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Lucky outcomes appear to induce distorted learning and suboptimal personnel decisions, which also degrades future performance.

Ten neuromyths were endorsed by more than 50% of prospective science teachers; existence of learning styles (93%) and the effectiveness of Brain Gym (92%) were most widespread

Pre-service Science Teachers’ Neuroscience Literacy: Neuromyths and a Professional Understanding of Learning and Memory. Finja Grospietsch and J├╝rgen Mayer. Front. Hum. Neurosci., Feb 14 2019. https://doi.org/10.3389/fnhum.2019.00020

Abstract: Transferring current research findings on the topic of learning and memory to “brain-based” learning in schools is of great interest among teachers. However, numerous international studies demonstrate that both pre-service and in-service teachers do not always succeed. Instead, they transfer numerous misconceptions about neuroscience, known as neuromyths, into pedagogical practice. As a result, researchers call for more neuroscience in teacher education in order to create a professional understanding of learning and memory. German pre-service science teachers specializing in biology complete neuroscientific modules (human biology/animal physiology) during their studies because they are expected to teach these topics to their students. Thus, they are required to demonstrate a certain degree of neuroscience literacy. In the present study, 550 pre-service science teachers were surveyed on neuromyths and scientific concepts about learning and memory. Pre-service science teachers’ scientific concepts increased over the course of their training. However, beliefs in neuromyths were independent of participants’ status within teacher education (first-year students, advanced students, and post-graduate trainees). The results showed that 10 neuromyths were endorsed by more than 50% of prospective science teachers. Beliefs in the existence of learning styles (93%) and the effectiveness of Brain Gym (92%) were most widespread. Many myths were endorsed even though a large share of respondents had thematically similar scientific concepts; endorsement of neuromyths was found to be largely independent of professional knowledge as well as theory-based and biography-based learning beliefs about neuroscience and learning. Our results suggest that neuromyths can exist in parallel to scientific concepts, professional knowledge and beliefs and are resistant to formal education. From the perspective of conceptual change theory, they thus exhibit characteristic traits of misconceptions that cannot simply be counteracted with increased neuroscientific knowledge. On the basis of our study’s findings, it can be concluded that new teacher programs considering neuromyths as change-resistant misconceptions are needed to professionalize pre-service science teachers’ neuroscience literacy. For this, an intensive web of exchange between the education field and neuroscientists is required, not just to deploy the latest scientific insights to refute neuromyths on learning and memory, but also to identify further neuromyths.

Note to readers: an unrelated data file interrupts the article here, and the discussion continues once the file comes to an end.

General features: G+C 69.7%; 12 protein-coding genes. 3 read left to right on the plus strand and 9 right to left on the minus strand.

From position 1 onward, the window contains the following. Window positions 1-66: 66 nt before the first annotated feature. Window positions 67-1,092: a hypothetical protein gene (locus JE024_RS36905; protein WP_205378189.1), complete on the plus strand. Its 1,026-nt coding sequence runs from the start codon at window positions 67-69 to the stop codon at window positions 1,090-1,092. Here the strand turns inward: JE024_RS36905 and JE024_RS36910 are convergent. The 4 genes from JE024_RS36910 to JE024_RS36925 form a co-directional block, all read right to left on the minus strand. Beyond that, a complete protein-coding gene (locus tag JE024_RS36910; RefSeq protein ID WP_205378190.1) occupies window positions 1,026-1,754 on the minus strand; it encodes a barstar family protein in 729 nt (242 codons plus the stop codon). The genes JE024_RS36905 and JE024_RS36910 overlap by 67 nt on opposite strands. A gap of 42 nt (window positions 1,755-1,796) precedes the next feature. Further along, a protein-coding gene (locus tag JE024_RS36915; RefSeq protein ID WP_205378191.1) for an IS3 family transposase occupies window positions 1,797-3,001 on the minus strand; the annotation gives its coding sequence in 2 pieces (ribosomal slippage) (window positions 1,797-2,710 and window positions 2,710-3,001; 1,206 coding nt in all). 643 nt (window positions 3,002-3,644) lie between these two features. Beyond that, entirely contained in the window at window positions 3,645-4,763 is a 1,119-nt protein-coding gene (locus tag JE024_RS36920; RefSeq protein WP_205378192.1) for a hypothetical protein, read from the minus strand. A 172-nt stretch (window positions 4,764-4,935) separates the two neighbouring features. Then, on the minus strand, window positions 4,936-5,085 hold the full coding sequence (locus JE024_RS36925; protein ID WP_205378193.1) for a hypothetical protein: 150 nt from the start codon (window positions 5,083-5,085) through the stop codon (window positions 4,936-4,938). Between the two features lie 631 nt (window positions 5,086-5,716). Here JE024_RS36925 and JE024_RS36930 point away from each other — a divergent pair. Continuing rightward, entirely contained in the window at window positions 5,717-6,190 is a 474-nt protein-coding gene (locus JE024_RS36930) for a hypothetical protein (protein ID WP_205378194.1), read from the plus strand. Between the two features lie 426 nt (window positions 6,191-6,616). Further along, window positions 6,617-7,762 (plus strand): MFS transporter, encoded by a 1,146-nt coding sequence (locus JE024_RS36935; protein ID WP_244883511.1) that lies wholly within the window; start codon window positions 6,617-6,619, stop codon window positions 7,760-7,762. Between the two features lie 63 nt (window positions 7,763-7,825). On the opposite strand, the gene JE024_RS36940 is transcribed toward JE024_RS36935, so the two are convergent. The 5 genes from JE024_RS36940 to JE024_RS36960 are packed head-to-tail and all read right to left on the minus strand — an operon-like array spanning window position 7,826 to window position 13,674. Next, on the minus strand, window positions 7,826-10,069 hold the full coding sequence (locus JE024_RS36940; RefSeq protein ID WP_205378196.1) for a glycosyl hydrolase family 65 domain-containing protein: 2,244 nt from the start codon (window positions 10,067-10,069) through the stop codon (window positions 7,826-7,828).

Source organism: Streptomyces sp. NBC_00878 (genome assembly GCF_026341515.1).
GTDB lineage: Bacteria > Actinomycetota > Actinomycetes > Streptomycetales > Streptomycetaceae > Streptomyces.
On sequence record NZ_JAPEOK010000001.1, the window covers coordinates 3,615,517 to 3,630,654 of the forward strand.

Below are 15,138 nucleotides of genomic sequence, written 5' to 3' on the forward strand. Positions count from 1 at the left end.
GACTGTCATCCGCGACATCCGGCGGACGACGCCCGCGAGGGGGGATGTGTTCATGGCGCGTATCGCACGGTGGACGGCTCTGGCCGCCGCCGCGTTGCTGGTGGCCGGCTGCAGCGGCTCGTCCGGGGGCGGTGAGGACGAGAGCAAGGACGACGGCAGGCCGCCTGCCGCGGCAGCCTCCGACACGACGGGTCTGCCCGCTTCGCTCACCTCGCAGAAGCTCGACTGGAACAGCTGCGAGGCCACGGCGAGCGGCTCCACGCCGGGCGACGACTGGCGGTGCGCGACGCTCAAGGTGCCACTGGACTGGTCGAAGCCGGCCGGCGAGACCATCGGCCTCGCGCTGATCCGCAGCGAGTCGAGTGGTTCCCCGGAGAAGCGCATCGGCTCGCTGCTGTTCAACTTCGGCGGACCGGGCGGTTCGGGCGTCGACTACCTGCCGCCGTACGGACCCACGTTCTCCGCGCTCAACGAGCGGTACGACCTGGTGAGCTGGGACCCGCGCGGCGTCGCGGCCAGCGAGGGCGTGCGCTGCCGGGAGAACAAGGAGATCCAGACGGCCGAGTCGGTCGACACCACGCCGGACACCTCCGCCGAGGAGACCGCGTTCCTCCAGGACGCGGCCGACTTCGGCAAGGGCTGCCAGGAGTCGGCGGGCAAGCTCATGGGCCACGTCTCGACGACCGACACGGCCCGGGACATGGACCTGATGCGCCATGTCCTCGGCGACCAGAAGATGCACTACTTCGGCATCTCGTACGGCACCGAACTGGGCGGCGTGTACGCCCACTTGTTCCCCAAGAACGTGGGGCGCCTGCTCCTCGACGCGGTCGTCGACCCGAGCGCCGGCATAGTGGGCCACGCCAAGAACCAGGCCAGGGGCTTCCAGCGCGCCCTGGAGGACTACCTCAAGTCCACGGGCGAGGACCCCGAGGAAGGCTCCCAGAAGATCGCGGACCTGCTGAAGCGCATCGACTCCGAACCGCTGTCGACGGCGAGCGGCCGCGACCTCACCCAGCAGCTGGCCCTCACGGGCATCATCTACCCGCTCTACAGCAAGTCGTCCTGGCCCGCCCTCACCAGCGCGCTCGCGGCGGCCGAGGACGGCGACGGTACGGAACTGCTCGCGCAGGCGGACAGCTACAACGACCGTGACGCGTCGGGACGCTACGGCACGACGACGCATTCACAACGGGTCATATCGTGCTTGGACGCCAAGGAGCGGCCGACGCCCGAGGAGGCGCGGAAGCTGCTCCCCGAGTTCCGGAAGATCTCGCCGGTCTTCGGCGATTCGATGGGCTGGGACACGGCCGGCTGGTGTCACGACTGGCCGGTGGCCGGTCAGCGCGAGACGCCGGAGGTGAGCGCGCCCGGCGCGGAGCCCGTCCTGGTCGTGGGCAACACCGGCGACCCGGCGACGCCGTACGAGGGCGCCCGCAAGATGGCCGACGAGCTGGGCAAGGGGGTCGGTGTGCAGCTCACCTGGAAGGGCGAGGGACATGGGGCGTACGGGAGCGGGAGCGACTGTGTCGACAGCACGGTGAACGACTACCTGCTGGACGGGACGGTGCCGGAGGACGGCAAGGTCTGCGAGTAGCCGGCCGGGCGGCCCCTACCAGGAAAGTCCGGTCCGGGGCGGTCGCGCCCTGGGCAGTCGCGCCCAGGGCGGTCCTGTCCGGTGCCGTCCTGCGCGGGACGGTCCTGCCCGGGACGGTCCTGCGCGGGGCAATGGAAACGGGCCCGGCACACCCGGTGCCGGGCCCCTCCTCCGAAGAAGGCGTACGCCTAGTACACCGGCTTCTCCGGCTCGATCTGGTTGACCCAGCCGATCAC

Check also Dispelling the Myth: Training in Education or Neuroscience Decreases but Does Not Eliminate Beliefs in Neuromyths. Kelly Macdonald et al. Frontiers in Psychology, Aug 10 2017. http://www.bipartisanalliance.com/2017/08/training-in-education-or-neuroscience.html

The prospect for electric vehicles as a climate change solution hinges on their ability to reduce gasoline consumption; but EVs are driven considerably fewer miles/y on average than gasoline-powered vehicles

How much are electric vehicles driven? Lucas W. Davis. Applied Economics Letters, Feb 20 2019. https://doi.org/10.1080/13504851.2019.1582847 

ABSTRACT: The prospect for electric vehicles as a climate change solution hinges on their ability to reduce gasoline consumption. But this depends on how many miles electric vehicles are driven and on how many miles would have otherwise been driven in gasoline-powered vehicles. Using newly-available U.S. nationally representative data, this paper finds that electric vehicles are driven considerably fewer miles per year on average than gasoline-powered vehicles. The difference is highly statistically significant and holds for both all-electric and plug-in hybrid vehicles, for both single- and multiple-vehicle households, and both inside and outside California. The paper discusses potential explanations and policy implications. Overall, the evidence suggests that today’s electric vehicles imply smaller environmental benefits than previously believed.